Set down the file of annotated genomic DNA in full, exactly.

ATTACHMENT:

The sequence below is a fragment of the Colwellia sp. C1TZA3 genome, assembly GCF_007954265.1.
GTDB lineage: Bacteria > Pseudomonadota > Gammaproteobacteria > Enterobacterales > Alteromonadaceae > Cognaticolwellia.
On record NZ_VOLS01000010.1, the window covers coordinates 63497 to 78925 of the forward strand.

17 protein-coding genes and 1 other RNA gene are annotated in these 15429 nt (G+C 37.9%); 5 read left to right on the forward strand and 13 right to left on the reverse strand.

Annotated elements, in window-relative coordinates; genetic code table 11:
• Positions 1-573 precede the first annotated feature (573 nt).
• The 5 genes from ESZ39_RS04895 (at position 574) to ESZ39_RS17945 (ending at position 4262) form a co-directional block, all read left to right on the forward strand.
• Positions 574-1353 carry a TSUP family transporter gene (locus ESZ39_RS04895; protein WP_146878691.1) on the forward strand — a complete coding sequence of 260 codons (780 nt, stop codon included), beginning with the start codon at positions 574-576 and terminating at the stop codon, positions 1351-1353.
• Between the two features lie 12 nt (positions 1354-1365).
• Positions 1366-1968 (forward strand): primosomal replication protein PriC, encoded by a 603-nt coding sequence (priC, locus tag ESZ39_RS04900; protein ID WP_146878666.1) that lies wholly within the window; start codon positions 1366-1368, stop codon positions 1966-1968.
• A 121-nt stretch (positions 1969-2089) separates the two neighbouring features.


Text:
The sequence below is a fragment of the Colwellia sp. C1TZA3 genome, assembly GCF_007954265.1.
GTDB lineage: Bacteria > Pseudomonadota > Gammaproteobacteria > Enterobacterales > Alteromonadaceae > Cognaticolwellia.
On record NZ_VOLS01000010.1, the window covers coordinates 63497 to 78925 of the forward strand.

17 protein-coding genes and 1 other RNA gene are annotated in these 15429 nt (G+C 37.9%); 5 read left to right on the forward strand and 13 right to left on the reverse strand.

Annotated elements, in window-relative coordinates; genetic code table 11:
• Positions 1-573 precede the first annotated feature (573 nt).
• The 5 genes from ESZ39_RS04895 (at position 574) to ESZ39_RS17945 (ending at position 4262) form a co-directional block, all read left to right on the forward strand.
• Positions 574-1353 carry a TSUP family transporter gene (locus ESZ39_RS04895; protein WP_146878691.1) on the forward strand — a complete coding sequence of 260 codons (780 nt, stop codon included), beginning with the start codon at positions 574-576 and terminating at the stop codon, positions 1351-1353.
• Between the two features lie 12 nt (positions 1354-1365).
• Positions 1366-1968 (forward strand): primosomal replication protein PriC, encoded by a 603-nt coding sequence (priC, locus tag ESZ39_RS04900; protein ID WP_146878666.1) that lies wholly within the window; start codon positions 1366-1368, stop codon positions 1966-1968.
• A 121-nt stretch (positions 1969-2089) separates the two neighbouring features.